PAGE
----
Operation Starfold 13

Tetrarch Thrall watched the holo of the Battle of Sporades from the League’s point of view. For once, his nostrils did not flare. The new weapon dreamed up by Thespar worked remarkably well. He felt intense satisfaction watching enemy vessels get destroyed again and again, the ships and their crews sent to a fiery hell.

He observed a skeletal cube pounce over a ship, completely surrounding it. Sunlight flared and the ship disappeared as it passed through the portal into the heart of Sporades’s sun.

How did they manage to make the trip one way? He wondered about that as he watched the contraption take out another warship. Besides some residual radiation, the star itself did not come back through. It must truly be a marvel of engineering, he thought.

They also seem to have sped up the port. It looks much faster than one second, he thought.

Best of all, Starfold took care of his big mistake. He had been the one who approved the redistribution of the League fleet. If Thespar had not had this secret weapon in place, the outcome of the battle would no doubt have been much less desirable.

That thought led him to consider the simulation StarCen showed him, the one with League ships losing at Euripides unless he reinforced their numbers. The visuals were quite convincing.

And yet . . . the Republicans attacked Sporades instead.

What were the odds StarCen gave him? If he remembered correctly, she said there was a 75 percent chance the Diego Fleet would attack Euripides.

The simulation with its graphic display of destroyed League ships had convinced him to trust in the AI’s judgment.

And, the AI got it wrong.

That disturbed him.


“Yes, Tetrarch Thrall?”

“Why were you mistaken about the odds of where the Republicans would attack? You gave me a three out of four chance they would hit Euripides. That’s pretty good odds. Why were you wrong?”

The AI spent precisely two seconds considering this inquiry.

“The data were inaccurate, Tetrarch Thrall.”

Thrall considered that answer, keeping his thoughts to himself for the moment.

Garbage in, garbage out. It was one of the oldest maxims in computer programming.

Somehow, evidently, garbage got into StarCen and her calculations were thrown off.

Several new questions sprouted in his mind, taking a dozen different directions at once. He settled on one.

“I suppose there really was a 25 percent chance the Diego Fleet would show up at Sporades, and there is a possibility they gave us an honest surprise. But . . . if there really were a strong possibility the Republicans would do this, your odds would have been better. I would have expected 50/50 odds if it really could have gone either way.

“When was the last time you were off by this much, StarCen?”

The AI system spent one second analyzing data going back years, even in her earlier versions.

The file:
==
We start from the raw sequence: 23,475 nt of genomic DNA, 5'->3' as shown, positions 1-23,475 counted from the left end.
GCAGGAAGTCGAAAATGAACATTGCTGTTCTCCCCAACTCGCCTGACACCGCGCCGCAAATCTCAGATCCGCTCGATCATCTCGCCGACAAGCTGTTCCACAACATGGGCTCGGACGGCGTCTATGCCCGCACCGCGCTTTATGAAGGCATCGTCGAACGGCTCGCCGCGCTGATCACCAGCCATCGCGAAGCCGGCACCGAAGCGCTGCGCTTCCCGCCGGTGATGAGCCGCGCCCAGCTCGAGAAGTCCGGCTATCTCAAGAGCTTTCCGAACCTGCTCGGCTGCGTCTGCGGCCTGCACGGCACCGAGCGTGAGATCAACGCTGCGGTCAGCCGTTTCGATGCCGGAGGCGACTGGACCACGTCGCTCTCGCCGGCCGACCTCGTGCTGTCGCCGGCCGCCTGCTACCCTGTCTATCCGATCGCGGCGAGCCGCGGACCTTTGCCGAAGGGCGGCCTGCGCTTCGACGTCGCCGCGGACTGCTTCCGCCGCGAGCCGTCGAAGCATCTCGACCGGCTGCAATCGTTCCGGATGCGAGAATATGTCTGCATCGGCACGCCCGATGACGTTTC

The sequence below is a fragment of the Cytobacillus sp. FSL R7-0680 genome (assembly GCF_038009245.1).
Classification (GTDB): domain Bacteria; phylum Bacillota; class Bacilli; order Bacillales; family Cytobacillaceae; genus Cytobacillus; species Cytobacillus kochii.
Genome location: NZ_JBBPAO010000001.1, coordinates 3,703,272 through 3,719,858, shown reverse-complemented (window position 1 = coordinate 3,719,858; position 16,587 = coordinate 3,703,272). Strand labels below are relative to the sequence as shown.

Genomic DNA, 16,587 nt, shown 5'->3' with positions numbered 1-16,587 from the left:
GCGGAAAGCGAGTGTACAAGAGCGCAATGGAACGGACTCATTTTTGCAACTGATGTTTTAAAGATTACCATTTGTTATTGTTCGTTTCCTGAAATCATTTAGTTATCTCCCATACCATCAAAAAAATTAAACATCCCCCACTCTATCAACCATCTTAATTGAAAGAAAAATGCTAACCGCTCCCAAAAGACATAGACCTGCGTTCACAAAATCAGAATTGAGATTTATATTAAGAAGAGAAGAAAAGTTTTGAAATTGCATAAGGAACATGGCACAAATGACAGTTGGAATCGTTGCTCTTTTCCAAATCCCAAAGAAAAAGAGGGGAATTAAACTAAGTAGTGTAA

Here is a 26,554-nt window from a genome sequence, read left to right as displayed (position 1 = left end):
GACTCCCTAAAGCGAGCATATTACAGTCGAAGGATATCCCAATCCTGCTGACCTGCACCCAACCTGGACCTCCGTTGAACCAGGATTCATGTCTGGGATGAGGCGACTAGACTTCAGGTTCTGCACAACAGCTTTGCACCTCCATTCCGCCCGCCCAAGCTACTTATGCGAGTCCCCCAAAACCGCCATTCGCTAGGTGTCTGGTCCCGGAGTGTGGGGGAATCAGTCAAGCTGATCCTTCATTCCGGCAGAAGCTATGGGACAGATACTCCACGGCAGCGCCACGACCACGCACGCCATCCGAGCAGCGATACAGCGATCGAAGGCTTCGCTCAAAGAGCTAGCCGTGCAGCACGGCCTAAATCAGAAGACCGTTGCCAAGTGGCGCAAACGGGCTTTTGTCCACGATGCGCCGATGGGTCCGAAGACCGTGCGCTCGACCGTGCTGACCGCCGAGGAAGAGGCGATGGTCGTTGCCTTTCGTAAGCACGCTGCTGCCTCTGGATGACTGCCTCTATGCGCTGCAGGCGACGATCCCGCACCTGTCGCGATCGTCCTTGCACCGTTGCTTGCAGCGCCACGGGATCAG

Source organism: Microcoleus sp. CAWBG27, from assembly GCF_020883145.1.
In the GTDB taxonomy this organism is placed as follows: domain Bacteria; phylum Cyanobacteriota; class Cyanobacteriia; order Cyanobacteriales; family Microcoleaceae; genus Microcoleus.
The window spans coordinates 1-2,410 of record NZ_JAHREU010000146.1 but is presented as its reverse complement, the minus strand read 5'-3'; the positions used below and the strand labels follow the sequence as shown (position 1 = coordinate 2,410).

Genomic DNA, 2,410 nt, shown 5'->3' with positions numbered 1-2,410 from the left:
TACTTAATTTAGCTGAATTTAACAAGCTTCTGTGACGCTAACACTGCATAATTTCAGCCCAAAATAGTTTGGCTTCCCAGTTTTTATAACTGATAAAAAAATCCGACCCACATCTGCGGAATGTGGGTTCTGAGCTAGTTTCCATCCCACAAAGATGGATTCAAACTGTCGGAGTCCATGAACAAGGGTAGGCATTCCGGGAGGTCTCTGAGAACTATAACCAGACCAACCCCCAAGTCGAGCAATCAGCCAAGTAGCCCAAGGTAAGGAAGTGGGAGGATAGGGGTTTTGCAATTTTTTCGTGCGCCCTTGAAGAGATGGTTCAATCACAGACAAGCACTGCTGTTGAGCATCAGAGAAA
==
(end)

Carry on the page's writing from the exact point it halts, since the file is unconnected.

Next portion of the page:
In response, she displayed a new holo on the table in front of Thrall, with a string of percentages in green and in red, next to dates. The numbers scrolled up quickly, showing him a history of her take on the odds for various events.

“Predictions are not perfect, Tetrarch Thrall, but I have a long track record of making correct calls.”

Thrall nodded, looking at the visual display of data. His elation over the surprise success of the battle was quickly replaced with apprehension. And suspicion.

“Yes, but . . . this one was a critical decision point. How did you get it wrong?”

“Variables based on data inputs regarding known quantifiable elements concerning Republican fleet movements were faulty. This led to a grossly inaccurate prediction.”

“How were the inputs faulty?”

“Fleet movements and sensor sighting were inaccurate. Considerations based on Naval officer reports were misleading. Estimates based on—”

“No, that’s not what I meant. I meant, how did the wrong information get put into your analysis? Who fed you false and misleading data?”

Another two seconds lapsed as StarCen considered the questions.

“Data input came from a wide variety of sources, all of which were wrong. It is inexplicable why all the sources were wrong simultaneously, Tetrarch Thrall.”

He set back in his chair and steepled his fingers.

“No, it’s not inexplicable. There is always an explanation. It’s just a matter of finding it.”

A suspicion within him grew, like a fresh flower opening its petals to the sun for the first time.

A theory appeared in his mind, fully formed. He examined the theory from all sides. He tried to disprove it in a multitude of ways, but the theory held firm. The flower grew stronger in the sunlight, brighter and more defined.

Before he could entertain the idea further, Kendra Lewis popped into the room.


Before he could say anything she practically smothered him in soft flesh and bare midriff, climbing into his lap and nuzzling his neck.

All thoughts in Thrall’s mind immediately ceased as he experienced a variety of sensual pleasures.

Typically, after this much time with one woman, Thrall grew bored. Even his favorite (at least, his previous favorite) Raquel had taken breaks, leaving him for long periods of time.

As the saying goes, he thought, absence makes the heart grow fonder.

But Kendra was different. When she sensed he was getting bored, she changed things up. She was not averse to wearing wigs and donning completely different outfits. Even better, she seemed to enjoy games and roleplaying.

To his surprise, Thrall found himself continuing to enjoy the young woman’s presence. Even now she took the initiative, encouraging him to take the rest of the day off and focus solely on her.

Yet, even as they kissed and while Kendra worked very hard at providing him a venereal distraction, the idea . . . the theory . . . was firmly planted in Thrall’s thoughts.

In his mind, the flower basked in full sunlight and all its petals soaked up the rays. No amount of kisses could affect it.

Someone was tampering with StarCen.

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